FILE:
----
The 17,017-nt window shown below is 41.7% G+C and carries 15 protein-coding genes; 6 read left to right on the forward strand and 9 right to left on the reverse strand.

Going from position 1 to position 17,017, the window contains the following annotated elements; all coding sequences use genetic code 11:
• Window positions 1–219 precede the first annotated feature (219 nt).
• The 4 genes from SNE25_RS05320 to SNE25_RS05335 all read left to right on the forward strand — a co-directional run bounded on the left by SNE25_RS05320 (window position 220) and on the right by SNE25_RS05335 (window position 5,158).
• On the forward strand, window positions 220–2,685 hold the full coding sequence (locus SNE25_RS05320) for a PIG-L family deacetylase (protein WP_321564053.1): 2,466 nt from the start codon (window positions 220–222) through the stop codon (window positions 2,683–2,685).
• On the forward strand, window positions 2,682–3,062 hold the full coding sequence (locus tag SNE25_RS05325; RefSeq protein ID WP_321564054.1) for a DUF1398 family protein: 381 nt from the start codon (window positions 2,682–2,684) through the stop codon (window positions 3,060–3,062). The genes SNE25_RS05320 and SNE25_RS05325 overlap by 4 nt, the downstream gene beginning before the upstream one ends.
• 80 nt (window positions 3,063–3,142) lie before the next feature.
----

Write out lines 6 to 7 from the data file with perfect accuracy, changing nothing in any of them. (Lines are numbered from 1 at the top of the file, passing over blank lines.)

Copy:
• On the forward strand, window positions 2,682–3,062 hold the full coding sequence (locus tag SNE25_RS05325; RefSeq protein ID WP_321564054.1) for a DUF1398 family protein: 381 nt from the start codon (window positions 2,682–2,684) through the stop codon (window positions 3,060–3,062). The genes SNE25_RS05320 and SNE25_RS05325 overlap by 4 nt, the downstream gene beginning before the upstream one ends.
• 80 nt (window positions 3,063–3,142) lie before the next feature.